November 10, 2021
Joshua 1:7-9 (NIV)
7 “Be strong and very courageous. Be careful to obey all the law my servant Moses gave you; do not turn from it to the right or to the left, that you may be successful wherever you go. 8 Keep this Book of the Law always on your lips; meditate on it day and night, so that you may be careful to do everything written in it. Then you will be prosperous and successful. 9 Have I not commanded you? Be strong and courageous. Do not be afraid; do not be discouraged, for the Lord your God will be with you wherever you go.”
Therefore encourage one another and build each other up, just as in fact you are doing. (1 Thessalonians 5:11)
So yesterday, we delved into, “Keep this Book of the Law always on your lips;”
And we worked on keeping this Word from God in our mouths all day long.
Be strong and very courageous.
Anyone who tries this will realize just how challenging it is to keep our attention focused. It is why gentleness (the fruit of the Holy Spirit) is so important. We must not scold ourselves for losing attention or becoming distracted, but gently recall our attention to the Word and Spirit. I knew I was making progress when upon first waking up this morning, those words came first into my mind, and I spoke them aloud as though God were speaking them to me. Be strong and courageous. It didn’t hurt that they were the last words I spoke aloud as I lay down to sleep the night before. ;0) But that’s another series.
Now we turn to this next word:
meditate on it day and night,
Do you know when that is? Yep. Always. It is always either day or night. But this little word, “meditate,” might mean more than you think it does. Many Eastern religions have laid claim to this concept of meditation. The biblical idea of meditation, as I understand it, is quite different. Meditation is often an attempt to empty one’s mind. The biblical practice of meditation is about filling one’s mind—with the Word of God.
The Hebrew word (transliterated) hagah is pronounced “daw-gaw.” Get this. It means to growl, utter, speak, or muse. And yes, you read it right, “to growl.” The biblical concept of meditation carries the image of a lion growling over, eating and savoring its freshly caught prey. We so often think of the Word of God as a duty we must exercise. The Spirit teaches us the Word of God is a meal to be savored and enjoyed. Recall the signature instruction of Psalm 1.
But his delight is in the Law of the Lord and on his Law he meditates day and night. Psalm 1:2.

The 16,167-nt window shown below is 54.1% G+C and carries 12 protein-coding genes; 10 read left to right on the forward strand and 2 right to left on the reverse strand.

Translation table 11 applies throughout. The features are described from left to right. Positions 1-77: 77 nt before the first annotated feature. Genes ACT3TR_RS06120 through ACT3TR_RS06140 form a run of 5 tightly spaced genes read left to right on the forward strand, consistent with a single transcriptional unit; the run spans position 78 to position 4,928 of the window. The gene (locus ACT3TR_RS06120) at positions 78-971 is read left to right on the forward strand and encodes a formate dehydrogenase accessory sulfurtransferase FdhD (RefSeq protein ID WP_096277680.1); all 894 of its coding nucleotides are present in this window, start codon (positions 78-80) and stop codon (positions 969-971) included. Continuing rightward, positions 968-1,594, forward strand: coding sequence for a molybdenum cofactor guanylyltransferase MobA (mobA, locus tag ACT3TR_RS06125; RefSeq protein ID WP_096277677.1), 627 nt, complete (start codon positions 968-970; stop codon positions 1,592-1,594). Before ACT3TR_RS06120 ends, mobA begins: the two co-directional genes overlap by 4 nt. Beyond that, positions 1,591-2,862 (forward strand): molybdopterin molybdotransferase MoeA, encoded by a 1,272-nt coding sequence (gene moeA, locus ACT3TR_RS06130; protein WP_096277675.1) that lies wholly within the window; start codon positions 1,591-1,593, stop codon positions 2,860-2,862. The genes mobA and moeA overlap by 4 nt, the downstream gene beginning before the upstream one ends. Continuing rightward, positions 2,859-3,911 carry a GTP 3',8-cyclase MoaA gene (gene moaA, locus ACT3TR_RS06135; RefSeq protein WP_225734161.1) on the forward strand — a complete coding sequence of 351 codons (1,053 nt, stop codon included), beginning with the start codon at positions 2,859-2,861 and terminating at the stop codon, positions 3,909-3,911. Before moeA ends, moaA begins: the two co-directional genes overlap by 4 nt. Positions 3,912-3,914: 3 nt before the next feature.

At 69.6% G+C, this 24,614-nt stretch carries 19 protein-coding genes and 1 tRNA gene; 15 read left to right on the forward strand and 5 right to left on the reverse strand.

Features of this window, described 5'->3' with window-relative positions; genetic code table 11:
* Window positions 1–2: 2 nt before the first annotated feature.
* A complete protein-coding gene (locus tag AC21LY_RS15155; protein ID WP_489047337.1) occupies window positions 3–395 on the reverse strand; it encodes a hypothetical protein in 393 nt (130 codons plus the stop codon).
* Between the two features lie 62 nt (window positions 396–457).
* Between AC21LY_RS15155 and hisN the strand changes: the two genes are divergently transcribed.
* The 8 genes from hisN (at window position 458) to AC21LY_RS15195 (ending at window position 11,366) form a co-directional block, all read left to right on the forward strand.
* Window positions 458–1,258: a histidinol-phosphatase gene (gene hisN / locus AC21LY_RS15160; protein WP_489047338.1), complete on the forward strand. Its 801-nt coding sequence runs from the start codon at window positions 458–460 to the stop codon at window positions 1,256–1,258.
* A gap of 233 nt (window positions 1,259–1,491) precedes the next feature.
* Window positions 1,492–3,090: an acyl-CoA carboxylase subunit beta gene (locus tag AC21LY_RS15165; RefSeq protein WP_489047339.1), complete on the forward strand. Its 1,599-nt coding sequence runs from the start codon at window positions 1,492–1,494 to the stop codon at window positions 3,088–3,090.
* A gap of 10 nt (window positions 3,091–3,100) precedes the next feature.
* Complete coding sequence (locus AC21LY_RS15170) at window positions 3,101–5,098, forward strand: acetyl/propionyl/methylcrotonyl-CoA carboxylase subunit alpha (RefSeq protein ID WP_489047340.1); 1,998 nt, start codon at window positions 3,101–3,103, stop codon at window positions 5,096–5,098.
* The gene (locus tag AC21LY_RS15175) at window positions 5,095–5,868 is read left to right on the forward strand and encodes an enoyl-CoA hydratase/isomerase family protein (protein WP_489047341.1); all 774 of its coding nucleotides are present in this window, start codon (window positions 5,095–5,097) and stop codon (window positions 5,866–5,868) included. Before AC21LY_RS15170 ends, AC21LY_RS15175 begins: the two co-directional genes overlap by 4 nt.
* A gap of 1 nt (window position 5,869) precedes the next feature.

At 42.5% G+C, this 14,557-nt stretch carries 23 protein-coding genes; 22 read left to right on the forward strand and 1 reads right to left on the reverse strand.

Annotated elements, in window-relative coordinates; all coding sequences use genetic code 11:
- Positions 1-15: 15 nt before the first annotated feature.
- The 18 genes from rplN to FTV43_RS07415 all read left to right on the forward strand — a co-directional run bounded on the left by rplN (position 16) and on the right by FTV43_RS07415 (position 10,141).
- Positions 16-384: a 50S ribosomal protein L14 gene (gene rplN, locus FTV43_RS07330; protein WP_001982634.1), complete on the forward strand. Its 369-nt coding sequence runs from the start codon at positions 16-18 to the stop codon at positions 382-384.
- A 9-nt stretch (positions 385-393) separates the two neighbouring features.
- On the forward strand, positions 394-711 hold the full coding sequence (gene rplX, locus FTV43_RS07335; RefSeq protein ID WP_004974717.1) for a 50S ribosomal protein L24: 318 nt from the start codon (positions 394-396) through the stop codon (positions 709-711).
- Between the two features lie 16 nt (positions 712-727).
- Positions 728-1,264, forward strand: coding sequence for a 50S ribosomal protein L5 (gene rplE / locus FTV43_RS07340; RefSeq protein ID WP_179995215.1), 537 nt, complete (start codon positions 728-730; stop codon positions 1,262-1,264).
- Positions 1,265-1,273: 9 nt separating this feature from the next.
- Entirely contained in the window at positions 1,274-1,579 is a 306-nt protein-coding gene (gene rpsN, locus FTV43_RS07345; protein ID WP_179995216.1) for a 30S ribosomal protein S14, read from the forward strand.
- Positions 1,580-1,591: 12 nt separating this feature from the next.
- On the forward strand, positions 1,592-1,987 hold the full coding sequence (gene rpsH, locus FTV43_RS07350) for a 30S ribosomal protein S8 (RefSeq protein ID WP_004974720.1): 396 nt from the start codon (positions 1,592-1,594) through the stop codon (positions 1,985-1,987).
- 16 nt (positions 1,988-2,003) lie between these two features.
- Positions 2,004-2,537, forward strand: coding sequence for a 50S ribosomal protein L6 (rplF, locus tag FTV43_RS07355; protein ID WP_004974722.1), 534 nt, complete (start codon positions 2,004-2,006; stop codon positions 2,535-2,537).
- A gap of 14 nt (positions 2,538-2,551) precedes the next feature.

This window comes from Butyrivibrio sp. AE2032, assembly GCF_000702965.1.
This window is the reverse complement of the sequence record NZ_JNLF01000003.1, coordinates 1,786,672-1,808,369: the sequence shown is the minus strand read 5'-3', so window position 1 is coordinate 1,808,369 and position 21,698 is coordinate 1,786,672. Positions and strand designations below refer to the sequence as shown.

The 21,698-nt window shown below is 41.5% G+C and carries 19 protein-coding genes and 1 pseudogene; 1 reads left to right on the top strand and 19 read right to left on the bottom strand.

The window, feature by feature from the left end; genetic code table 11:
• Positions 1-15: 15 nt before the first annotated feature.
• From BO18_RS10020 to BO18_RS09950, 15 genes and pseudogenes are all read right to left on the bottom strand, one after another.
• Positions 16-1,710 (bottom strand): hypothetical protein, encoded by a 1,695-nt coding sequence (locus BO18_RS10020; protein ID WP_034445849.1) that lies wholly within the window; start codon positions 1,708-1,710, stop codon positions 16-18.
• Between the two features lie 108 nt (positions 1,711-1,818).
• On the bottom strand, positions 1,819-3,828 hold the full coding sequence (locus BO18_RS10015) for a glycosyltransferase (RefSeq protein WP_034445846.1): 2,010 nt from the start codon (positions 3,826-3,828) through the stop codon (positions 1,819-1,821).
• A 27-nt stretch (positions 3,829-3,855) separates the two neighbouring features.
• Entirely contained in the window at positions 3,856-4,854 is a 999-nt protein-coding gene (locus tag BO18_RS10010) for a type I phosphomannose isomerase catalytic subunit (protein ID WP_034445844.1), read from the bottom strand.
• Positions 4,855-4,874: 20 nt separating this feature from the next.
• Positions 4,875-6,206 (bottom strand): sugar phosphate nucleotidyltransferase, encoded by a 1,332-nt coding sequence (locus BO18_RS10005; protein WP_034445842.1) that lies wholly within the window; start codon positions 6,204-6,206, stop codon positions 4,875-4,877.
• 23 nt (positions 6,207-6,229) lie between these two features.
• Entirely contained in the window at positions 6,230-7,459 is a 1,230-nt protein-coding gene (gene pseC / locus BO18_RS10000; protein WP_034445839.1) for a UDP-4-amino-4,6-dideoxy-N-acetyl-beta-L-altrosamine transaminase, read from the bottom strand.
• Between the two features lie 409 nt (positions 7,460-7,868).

I have a working rubric that helps me engage the Word of God over time and it has led me from a disciplined, dutiful reading of Scripture to a deeply delighted and desirous appetite for God’s Word. The hand is the mnemonic device with each finger representing a sequential step of engagement. And of course, it is alliterated, each beginning with the letter R.
Little finger: Read (mouth),
Ring finger: Ruminate (meditate)
Middle finger: Rememberize (memory)
Index finger: Research (dig deeper)
Thumb: Rehearse (Do it.)
Ruminate is an agriculture term. It is what cows do when they eat. They delight in grazing on grass. They chew it up. They swallow it and it goes into one of their multiple stomachs where it is formed into a “cud.” Then they regurgitate it back into their mouth and chew it some more. They are getting every last bit of taste and morsel of nutrition. That’s how biblical meditation works. We must, however, get to the source—the Scriptures themselves.
In my own personal journey and now significant experience as an awakening and discipleship coach, I find most of us tend to compartmentalize our faith into a small block of time in the mornings. And this time is not so much characterized by reading and ruminating on the Word of God as it is spent reading and thinking about others thoughts on the Word of God. It’s not bad, but it tends to tilt heavy on others words and short on God’s words. And yes, I know, I write some of this material. But remember, I am coaching you up here. Our strength and courage must depend on far deeper sources than the words of women and men like me. This is why the text makes a bee line from “Be strong and very courageous,” to “meditate on [the Word of God] day and night.”
So, in closing, here’s the encouragement for TODAY:
Be strong and very courageous . . . Keep this Book of the Law always on your lips; meditate on it day and night,
We will get to rememberize, research, and rehearse tomorrow.
Father, thank you for your Word. One word of your Word is worth more than all of the words of men and women over all the history of the world. How we love your Word and your Spirit. Come Holy Spirit and increase my appetite for your Word, my delight in your Word, my desire for your Word. And all of this that I might become made more every day in the image of your Son, Jesus, in whose name we pray. Amen.
So how about it for you–are you more on the duty and discipline side or on the delight and desire side of God’s Word? How might you grow more appetite than aspiration?
P.S. — ENCOURAGEMENT #10
ENCOURAGEMENT #10 TO PARTICIPATE IN THE SEEDBED ADVENT EXPERIENCE: These morning together in Advent will be an experience in all the things I am talking about here. are going to be like showing up at the gym together (sans burpees and medicine balls). We are going to be in training and conditioning and you are going to love it. Come on! I want to see you there. Deeper Advent = Better Christmas. You can see all the details here. If you already have the book, The Christian New Year, be sure to choose that option on the dropdown to avoid buying another book—OR EVEN BETTER—get another book and invite a friend to join us. COME ON!
For the Awakening,